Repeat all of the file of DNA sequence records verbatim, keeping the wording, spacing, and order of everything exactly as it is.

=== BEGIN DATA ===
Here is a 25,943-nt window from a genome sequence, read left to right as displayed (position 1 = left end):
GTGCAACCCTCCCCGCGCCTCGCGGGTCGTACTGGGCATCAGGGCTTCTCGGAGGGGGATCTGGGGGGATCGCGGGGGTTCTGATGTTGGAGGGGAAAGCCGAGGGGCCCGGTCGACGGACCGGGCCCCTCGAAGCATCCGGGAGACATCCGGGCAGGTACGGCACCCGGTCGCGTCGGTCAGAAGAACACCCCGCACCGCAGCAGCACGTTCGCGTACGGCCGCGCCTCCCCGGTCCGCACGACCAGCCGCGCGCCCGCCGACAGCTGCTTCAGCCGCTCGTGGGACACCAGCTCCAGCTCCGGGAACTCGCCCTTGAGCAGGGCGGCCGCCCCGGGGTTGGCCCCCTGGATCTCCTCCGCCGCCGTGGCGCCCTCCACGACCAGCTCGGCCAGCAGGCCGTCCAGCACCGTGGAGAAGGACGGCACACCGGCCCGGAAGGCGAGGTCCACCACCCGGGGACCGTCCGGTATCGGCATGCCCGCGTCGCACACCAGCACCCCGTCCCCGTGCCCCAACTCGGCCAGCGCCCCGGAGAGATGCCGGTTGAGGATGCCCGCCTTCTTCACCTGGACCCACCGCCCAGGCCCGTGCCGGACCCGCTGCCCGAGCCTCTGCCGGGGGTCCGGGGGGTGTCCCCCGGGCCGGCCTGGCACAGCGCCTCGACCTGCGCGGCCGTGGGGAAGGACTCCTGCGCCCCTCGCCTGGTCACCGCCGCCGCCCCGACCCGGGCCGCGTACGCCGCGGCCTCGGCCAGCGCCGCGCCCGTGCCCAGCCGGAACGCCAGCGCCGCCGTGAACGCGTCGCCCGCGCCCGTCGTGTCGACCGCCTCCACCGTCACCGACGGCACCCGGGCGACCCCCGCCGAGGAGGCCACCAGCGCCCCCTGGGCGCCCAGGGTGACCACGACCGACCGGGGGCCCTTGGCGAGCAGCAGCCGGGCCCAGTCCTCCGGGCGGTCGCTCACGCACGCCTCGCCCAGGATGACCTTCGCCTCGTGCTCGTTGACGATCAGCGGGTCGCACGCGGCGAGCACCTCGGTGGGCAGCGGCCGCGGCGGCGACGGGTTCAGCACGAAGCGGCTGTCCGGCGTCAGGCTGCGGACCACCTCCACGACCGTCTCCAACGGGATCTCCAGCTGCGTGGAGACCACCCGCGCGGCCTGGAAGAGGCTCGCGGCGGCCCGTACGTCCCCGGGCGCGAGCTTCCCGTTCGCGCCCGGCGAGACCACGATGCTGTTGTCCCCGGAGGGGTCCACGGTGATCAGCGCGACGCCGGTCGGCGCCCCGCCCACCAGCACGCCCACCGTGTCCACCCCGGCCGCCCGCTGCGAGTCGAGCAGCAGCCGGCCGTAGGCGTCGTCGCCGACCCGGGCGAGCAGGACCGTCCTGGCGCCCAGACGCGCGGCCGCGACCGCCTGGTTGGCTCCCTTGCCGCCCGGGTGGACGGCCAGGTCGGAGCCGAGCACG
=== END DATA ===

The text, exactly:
Here is a 25,943-nt window from a genome sequence, read left to right as displayed (position 1 = left end):
GTGCAACCCTCCCCGCGCCTCGCGGGTCGTACTGGGCATCAGGGCTTCTCGGAGGGGGATCTGGGGGGATCGCGGGGGTTCTGATGTTGGAGGGGAAAGCCGAGGGGCCCGGTCGACGGACCGGGCCCCTCGAAGCATCCGGGAGACATCCGGGCAGGTACGGCACCCGGTCGCGTCGGTCAGAAGAACACCCCGCACCGCAGCAGCACGTTCGCGTACGGCCGCGCCTCCCCGGTCCGCACGACCAGCCGCGCGCCCGCCGACAGCTGCTTCAGCCGCTCGTGGGACACCAGCTCCAGCTCCGGGAACTCGCCCTTGAGCAGGGCGGCCGCCCCGGGGTTGGCCCCCTGGATCTCCTCCGCCGCCGTGGCGCCCTCCACGACCAGCTCGGCCAGCAGGCCGTCCAGCACCGTGGAGAAGGACGGCACACCGGCCCGGAAGGCGAGGTCCACCACCCGGGGACCGTCCGGTATCGGCATGCCCGCGTCGCACACCAGCACCCCGTCCCCGTGCCCCAACTCGGCCAGCGCCCCGGAGAGATGCCGGTTGAGGATGCCCGCCTTCTTCACCTGGACCCACCGCCCAGGCCCGTGCCGGACCCGCTGCCCGAGCCTCTGCCGGGGGTCCGGGGGGTGTCCCCCGGGCCGGCCTGGCACAGCGCCTCGACCTGCGCGGCCGTGGGGAAGGACTCCTGCGCCCCTCGCCTGGTCACCGCCGCCGCCCCGACCCGGGCCGCGTACGCCGCGGCCTCGGCCAGCGCCGCGCCCGTGCCCAGCCGGAACGCCAGCGCCGCCGTGAACGCGTCGCCCGCGCCCGTCGTGTCGACCGCCTCCACCGTCACCGACGGCACCCGGGCGACCCCCGCCGAGGAGGCCACCAGCGCCCCCTGGGCGCCCAGGGTGACCACGACCGACCGGGGGCCCTTGGCGAGCAGCAGCCGGGCCCAGTCCTCCGGGCGGTCGCTCACGCACGCCTCGCCCAGGATGACCTTCGCCTCGTGCTCGTTGACGATCAGCGGGTCGCACGCGGCGAGCACCTCGGTGGGCAGCGGCCGCGGCGGCGACGGGTTCAGCACGAAGCGGCTGTCCGGCGTCAGGCTGCGGACCACCTCCACGACCGTCTCCAACGGGATCTCCAGCTGCGTGGAGACCACCCGCGCGGCCTGGAAGAGGCTCGCGGCGGCCCGTACGTCCCCGGGCGCGAGCTTCCCGTTCGCGCCCGGCGAGACCACGATGCTGTTGTCCCCGGAGGGGTCCACGGTGATCAGCGCGACGCCGGTCGGCGCCCCGCCCACCAGCACGCCCACCGTGTCCACCCCGGCCGCCCGCTGCGAGTCGAGCAGCAGCCGGCCGTAGGCGTCGTCGCCGACCCGGGCGAGCAGGACCGTCCTGGCGCCCAGACGCGCGGCCGCGACCGCCTGGTTGGCTCCCTTGCCGCCCGGGTGGACGGCCAGGTCGGAGCCGAGCACG